Structural insight into the high reduction potentials observed for Fusobacterium nucleatum flavodoxin.

Flavodoxins are small FMN-containing proteins that mediate a variety of electron transfer processes. The primary sequence of flavodoxin from Fusobacterium nucleatum, a pathogenic oral bacterium, is marked with a number of distinct features including a glycine to lysine (K13) substitution in the highly conserved phosphate binding loop (T/S-X-T-G-X-T), variation in the aromatic residues that sandwich the FMN cofactor, and a more even distribution of acidic and basic residues. The E (oxidized/semiquinone; -43 ...

Sequence Composition versus Sequence Order in the Cryoprotective Function of an Intrinsically Disordered Stress-Response Protein.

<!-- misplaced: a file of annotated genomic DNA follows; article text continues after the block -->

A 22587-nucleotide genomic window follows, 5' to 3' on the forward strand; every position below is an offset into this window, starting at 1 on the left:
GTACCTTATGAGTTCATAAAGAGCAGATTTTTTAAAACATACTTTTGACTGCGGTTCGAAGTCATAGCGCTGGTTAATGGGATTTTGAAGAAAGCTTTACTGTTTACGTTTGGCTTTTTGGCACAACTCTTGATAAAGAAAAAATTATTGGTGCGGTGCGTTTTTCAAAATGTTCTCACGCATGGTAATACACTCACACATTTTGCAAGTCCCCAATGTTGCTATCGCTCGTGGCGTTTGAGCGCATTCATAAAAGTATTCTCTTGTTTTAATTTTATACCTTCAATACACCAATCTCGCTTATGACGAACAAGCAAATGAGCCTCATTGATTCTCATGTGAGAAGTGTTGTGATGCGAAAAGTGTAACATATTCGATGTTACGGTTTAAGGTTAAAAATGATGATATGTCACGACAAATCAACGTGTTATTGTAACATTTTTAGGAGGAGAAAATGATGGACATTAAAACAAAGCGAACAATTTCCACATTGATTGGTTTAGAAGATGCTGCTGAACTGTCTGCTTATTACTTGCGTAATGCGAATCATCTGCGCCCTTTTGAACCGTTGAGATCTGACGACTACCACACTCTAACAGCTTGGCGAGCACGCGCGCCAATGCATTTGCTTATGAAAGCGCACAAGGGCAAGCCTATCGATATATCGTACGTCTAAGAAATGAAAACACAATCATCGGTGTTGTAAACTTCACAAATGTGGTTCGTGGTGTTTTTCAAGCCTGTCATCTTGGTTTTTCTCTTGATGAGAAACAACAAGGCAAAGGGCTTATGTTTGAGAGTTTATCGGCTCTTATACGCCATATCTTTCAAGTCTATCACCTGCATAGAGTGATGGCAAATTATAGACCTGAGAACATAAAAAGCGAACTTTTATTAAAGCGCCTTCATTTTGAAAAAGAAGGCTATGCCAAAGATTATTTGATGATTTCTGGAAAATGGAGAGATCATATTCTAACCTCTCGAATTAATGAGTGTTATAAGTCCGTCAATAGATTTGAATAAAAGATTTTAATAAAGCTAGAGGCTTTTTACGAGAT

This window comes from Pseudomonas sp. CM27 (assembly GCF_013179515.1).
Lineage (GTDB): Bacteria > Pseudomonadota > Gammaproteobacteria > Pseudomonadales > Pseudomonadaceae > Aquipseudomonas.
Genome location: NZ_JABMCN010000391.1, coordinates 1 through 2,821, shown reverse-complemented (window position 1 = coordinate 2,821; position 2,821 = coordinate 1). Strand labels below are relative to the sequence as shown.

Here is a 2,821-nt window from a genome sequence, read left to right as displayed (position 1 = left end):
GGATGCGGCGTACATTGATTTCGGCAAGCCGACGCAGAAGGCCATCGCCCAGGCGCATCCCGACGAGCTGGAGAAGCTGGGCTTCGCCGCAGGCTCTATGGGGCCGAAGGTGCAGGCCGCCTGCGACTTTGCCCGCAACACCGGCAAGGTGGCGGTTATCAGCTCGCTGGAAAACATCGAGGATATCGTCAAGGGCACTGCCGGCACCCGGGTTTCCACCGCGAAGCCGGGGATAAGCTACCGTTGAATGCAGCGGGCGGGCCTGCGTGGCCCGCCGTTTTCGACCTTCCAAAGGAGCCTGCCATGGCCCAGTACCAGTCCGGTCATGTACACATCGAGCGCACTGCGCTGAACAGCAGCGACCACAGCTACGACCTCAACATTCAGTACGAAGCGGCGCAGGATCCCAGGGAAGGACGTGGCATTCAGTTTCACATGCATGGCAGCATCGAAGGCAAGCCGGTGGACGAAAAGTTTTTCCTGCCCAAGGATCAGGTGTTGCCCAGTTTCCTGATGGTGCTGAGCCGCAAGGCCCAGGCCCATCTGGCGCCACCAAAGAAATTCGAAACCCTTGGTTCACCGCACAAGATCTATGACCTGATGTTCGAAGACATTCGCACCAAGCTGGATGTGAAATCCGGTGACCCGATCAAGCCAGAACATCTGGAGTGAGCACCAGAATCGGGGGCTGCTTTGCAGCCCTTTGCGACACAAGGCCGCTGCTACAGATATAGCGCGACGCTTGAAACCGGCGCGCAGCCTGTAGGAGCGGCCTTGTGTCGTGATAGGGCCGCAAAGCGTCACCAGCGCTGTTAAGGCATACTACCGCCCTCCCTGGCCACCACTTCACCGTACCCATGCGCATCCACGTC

Intrinsically disordered stress proteins have been shown to act as chaperones, protecting proteins from damage caused by stresses such as freezing and thawing. Dehydration proteins (dehydrins) are intrinsically disordered stress proteins that are found in almost all land plants. They consist of a variable number of the short, semi-conserved, Y-, S- and K-segments, with longer stretches of poorly conserved sequences in between. Previous studies have provided conflicting views on the details of the dehydrin c...

Polycomb Repressive 2 Complex-Molecular Mechanisms of Function.